1. How many languages do you know ?
Okay, lemme define this question. To “know” a language, usually means to have the knowledge to speak, read, write, understand and communicate in a language.
So yeah, as of now, I do know quite a bunch of languages to varying standards, like English, Mandarin Chinese, Arabic, French, Japanese, Swedish, Norwegian and Russian.
2. How many languages do you speak ?
The main difference between this question and the previous is the scope of knowledge of a language. Here, to “speak” a language would mean that you are able to communicate well with people in that language, thus placing a higher focus on speaking (pronouncing etc.) and listening.
3. Why are you learning this language ?
This is the question which gives me the most headaches. Having learnt quite a fair bit of Ainu, reaching pseudo-fluency in Spanish and having some literacy knowledge in modern Welsh, I’d say that these reasons vary.
I learn languages for fun, for enjoyment, for exposure to cultures, to understand an endangered language, as an effort to preserve and document a dying language. These are some of the reasons I picked up this thing as a hobby. It is now a part of my life, and I treasure it.
4. Why aren’t you learning this language instead ?
From time to time, I have been requested to speak Malay, Tagalog etc due to the society I’m currently living in. Around me, quite a significant number of people speak Malay, and yeah, having some knowledge of Malay could let me blend into their clique.
Now here’s the thing. I need some time to switch from learning a language from a certain language family (like Finno-Ugric) to another (Austronesian). Thus, I would not make a huge leap of faith from one language I newly learnt to another which is almost totally unrelated to it.
5. What’s the point of knowing so many languages ?
Well, when one is abroad, the locals do appreciate tourists to make the effort to speak the local tongue, and I think that that’s wonderful.
Knowing different languages made me realise that I do have different identities depending on which language I speak.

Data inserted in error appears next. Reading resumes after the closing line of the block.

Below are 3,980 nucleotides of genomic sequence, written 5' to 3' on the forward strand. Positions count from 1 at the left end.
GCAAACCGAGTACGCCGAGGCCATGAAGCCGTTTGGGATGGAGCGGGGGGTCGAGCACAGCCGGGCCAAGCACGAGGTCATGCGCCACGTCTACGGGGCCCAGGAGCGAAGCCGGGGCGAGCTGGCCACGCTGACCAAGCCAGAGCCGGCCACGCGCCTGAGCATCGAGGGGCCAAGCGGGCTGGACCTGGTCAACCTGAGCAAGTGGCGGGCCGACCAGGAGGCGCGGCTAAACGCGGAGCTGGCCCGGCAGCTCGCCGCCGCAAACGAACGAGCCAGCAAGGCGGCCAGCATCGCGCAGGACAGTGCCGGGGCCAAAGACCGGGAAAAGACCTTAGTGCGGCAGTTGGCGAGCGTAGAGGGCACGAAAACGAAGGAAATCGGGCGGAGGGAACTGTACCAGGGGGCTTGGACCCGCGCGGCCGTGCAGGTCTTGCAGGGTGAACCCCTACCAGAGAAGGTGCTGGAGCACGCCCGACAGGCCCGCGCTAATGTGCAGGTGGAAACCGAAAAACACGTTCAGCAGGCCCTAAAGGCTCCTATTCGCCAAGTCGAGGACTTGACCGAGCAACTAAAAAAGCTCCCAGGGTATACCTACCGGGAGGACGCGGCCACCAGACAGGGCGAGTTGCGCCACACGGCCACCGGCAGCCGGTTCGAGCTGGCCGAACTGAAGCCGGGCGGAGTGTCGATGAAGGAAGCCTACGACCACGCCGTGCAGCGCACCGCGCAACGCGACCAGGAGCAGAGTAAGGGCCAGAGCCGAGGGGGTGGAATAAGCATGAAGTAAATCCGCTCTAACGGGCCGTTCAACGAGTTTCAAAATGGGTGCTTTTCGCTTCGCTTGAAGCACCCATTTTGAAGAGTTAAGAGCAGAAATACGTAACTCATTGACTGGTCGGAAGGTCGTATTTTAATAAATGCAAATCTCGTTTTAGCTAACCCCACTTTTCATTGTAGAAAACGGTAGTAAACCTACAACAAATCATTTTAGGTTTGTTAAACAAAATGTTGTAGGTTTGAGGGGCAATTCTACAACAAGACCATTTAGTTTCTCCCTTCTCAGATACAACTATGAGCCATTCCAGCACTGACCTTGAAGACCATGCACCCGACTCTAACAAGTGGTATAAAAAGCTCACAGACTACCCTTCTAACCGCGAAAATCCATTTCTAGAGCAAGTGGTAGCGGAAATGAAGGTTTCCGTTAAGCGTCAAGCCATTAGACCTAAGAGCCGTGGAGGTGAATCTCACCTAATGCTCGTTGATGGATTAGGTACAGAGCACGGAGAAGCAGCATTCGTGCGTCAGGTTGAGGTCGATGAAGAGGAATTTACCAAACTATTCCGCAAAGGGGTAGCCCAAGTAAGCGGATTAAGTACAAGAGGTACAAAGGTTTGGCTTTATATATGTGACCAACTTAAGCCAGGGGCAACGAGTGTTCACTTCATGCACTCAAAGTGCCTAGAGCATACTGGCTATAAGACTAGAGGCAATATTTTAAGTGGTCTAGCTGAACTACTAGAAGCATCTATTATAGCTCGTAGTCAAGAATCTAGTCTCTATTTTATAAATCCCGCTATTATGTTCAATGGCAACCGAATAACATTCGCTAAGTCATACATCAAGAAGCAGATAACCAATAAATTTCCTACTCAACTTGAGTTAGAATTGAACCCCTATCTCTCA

6. Wow, so do you want to be a translator ?
7. Which language do you think in ?
Now that’s a legitimate question. Frankly speaking, I don’t know because it is rather fluid and dynamic, so there isn’t really a fixed language in which I process my thoughts.
8. How do you even know so many languages ?
Discipline. Resources. Communicate. Yeah, that’s pretty much it. Once I think I’ve achieved some sort of standard or a goal which I set for myself, I would move on, and keeping the language in my “to improve / to maintain” list.
9. Can you say [insert word / sentence here] in [insert language here] ?
No matter how many languages I know, I am a human, not a cross-language dictionary. While I might answer some of them with confidence and ease, please expect a “no” from me at times.
10. How do you manage to pick up so many languages with ease ?
Learning a language may be easy for some, and difficult for others. For me, picking up Arabic started off easy, as I familiarised myself with the script and basic grammar. Then the learning curve steepened sharply. So sharply I almost could not keep up. But I made it.
Satisfied with my achievement in Arabic, I went on to do French, and German, and Japanese… and yeah. Every language learnt really encouraged me to go on to do more, and that’s how it all started.
So yeah, the journeys weren’t easy, but they’re worth the time and effort.
Hope you’ve enjoyed reading this post, and for my fellow polyglots and multilinguals, hope that you could relate to these questions. ~